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Minnesota cities seek assistance from legislature to clean up PFAS in their communities

Minnesota cities seek lifeline to clean up “forever chemicals”
Minnesota cities seek lifeline to clean up “forever chemicals” 01:54

ST. PAUL, Minn. — Nineteen Minnesota cities and towns have levels of PFAS — synthetic "forever chemicals" now ubiquitous in the environment — that exceed new federal guidelines for drinking water, and three of those communities are seeking support from the legislature this year to assist with their clean-up efforts.

The Environmental Protection Agency, which issued the rules, says that there is no amount of exposure to these chemicals that is safe for the health of residents. But more than 202,000 Minnesotans statewide have drinking water over the agency's limit, according to data from the Minnesota Pollution Control Agency.

Among the places impacted by high levels of the contaminants are Hastings, Sauk Rapids and Woodbury. Local officials there on Monday testified before the House Capital Investment Committee about their multi-million dollar projects to destroy the chemical and make water safe for residents. 

Each of them hopes their requests will be included in an infrastructure package in the legislature this year.

"Hastings' entire water supply has been compromised, which means all 23,000 of our people are feeling unsafe for drinking their water," said Hastings Mayor Mary Fasbender. "We all know that we've exceeded our federal law, and we would appreciate any assistance you can give."

Hastings is seeking bonding support for just over a third of its nearly $69 million project to create three permanent treatment plants for PFAS. Without that boost from the legislature, the city's public works director said the costs would be passed on to consumers in "budget-busting" water rates.

"Our water rates would really need to be doubled in two years, tripled in four years. And that would continue with a 250% increase over the next 10 years, placing Hastings water rates at the top of the metro and among the highest in greater Minnesota," Ryan Stempski, the public works director in Hastings, told lawmakers.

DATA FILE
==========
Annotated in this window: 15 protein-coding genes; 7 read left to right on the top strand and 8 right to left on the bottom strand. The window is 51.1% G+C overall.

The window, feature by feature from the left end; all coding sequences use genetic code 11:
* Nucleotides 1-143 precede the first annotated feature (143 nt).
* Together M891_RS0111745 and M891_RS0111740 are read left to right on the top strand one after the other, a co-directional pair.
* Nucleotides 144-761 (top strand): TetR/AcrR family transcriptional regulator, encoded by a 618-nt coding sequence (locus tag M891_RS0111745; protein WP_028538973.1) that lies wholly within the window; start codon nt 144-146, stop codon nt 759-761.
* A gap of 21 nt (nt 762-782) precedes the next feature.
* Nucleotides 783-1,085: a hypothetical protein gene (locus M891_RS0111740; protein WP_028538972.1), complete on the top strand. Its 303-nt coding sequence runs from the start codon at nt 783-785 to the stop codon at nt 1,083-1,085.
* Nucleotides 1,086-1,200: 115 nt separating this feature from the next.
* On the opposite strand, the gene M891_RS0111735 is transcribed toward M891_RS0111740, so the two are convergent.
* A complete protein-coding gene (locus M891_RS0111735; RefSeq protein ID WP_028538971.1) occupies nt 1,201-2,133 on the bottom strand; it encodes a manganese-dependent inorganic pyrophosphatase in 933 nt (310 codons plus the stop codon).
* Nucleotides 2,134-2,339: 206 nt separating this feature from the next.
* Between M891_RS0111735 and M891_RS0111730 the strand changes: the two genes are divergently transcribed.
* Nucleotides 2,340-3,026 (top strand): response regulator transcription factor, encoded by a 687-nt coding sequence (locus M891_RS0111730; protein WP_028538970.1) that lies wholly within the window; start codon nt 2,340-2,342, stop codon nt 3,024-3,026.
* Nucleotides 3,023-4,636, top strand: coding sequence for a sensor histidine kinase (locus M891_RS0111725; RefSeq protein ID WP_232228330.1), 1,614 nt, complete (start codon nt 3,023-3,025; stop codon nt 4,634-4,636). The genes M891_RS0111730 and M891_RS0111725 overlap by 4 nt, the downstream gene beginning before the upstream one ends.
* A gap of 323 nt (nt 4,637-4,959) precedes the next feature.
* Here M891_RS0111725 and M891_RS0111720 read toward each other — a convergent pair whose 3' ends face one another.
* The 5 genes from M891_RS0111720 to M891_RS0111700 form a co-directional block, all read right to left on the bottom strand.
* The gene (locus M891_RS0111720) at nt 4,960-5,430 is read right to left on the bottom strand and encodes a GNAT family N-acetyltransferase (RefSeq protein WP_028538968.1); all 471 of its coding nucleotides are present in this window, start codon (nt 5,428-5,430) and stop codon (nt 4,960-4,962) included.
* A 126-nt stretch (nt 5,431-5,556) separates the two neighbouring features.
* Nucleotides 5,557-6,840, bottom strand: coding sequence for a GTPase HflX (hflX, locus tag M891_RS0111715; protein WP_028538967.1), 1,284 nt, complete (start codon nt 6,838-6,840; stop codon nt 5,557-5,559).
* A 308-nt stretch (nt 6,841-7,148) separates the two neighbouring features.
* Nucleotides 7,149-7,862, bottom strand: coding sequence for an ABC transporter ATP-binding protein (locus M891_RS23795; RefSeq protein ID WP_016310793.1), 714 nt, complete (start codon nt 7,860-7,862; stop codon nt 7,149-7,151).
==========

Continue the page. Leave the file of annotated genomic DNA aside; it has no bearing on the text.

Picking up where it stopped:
But cleaning up PFAS is an expensive problem nationwide that the legislature alone cannot fix. 

The federal government is making funding available to communities that are not in compliance with its new EPA rule and many cities are eligible for a payout stemming from a lawsuit against 3M, the manufacturing giant based in the east Twin Cities metro. Still, those dollars fall short.

Scott Kyser, an engineer at the Minnesota Pollution Control Agency, told the House panel Monday that its study of PFAS in the state puts the price tag for statewide treatment anywhere from $12 billion to $25 billion. The latter number is nearly one-third of the total two-year state budget this biennium. 

It's why Rep. Fue Lee, DFL-Minneapolis wants to require that the MPCA study ways the state might be able to collect fees on manufacturers who create the chemicals but also the manufacturers that use the chemicals in their products to shore up funding for PFAS clean-up. 

"We want to make sure that if you're manufacturing this that you have a responsibility to help pay for some of these costs of infrastructure to the public," he said.

Last year, lawmakers banned PFAS use in some consumer products beginning next year with a full phase-out by 2032.

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